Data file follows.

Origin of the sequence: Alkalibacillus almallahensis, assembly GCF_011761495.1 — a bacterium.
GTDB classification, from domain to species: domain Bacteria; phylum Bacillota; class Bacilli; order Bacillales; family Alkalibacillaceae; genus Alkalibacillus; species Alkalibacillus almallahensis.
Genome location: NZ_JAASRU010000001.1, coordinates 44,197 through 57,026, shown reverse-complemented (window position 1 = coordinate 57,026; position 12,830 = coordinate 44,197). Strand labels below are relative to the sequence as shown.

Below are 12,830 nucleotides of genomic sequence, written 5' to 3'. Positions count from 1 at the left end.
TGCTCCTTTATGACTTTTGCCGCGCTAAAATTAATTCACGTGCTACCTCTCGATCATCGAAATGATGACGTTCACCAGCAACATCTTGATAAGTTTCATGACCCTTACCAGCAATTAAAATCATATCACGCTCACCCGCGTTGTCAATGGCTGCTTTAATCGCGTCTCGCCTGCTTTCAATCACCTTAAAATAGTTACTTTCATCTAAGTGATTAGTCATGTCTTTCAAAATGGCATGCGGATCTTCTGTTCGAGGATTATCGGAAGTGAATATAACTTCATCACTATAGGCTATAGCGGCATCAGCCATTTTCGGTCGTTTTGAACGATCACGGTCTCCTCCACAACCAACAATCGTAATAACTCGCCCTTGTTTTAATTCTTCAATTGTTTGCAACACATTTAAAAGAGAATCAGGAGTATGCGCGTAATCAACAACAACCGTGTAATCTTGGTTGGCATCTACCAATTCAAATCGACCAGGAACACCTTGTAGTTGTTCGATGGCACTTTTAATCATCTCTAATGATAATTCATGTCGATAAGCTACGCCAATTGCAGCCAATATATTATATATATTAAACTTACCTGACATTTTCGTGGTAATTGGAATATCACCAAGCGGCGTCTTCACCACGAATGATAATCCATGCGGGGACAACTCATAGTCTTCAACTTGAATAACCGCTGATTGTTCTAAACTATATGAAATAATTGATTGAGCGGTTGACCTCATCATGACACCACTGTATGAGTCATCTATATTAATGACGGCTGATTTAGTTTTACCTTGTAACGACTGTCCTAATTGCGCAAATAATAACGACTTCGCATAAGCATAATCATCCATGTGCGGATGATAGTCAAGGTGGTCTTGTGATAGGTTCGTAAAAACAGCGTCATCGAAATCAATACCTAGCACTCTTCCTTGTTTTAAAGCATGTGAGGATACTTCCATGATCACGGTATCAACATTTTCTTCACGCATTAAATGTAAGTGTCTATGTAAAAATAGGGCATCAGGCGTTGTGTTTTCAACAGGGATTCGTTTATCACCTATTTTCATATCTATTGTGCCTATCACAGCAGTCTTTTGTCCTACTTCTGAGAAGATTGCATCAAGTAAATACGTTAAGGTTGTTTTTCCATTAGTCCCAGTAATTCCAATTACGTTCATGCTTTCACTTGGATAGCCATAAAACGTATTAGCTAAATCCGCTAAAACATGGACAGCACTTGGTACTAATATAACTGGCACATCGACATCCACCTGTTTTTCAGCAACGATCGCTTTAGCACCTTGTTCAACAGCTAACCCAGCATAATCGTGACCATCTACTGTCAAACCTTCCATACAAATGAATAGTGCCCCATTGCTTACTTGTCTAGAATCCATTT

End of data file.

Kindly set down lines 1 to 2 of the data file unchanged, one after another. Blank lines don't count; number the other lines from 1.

Origin of the sequence: Alkalibacillus almallahensis, assembly GCF_011761495.1 — a bacterium.
GTDB classification, from domain to species: domain Bacteria; phylum Bacillota; class Bacilli; order Bacillales; family Alkalibacillaceae; genus Alkalibacillus; species Alkalibacillus almallahensis.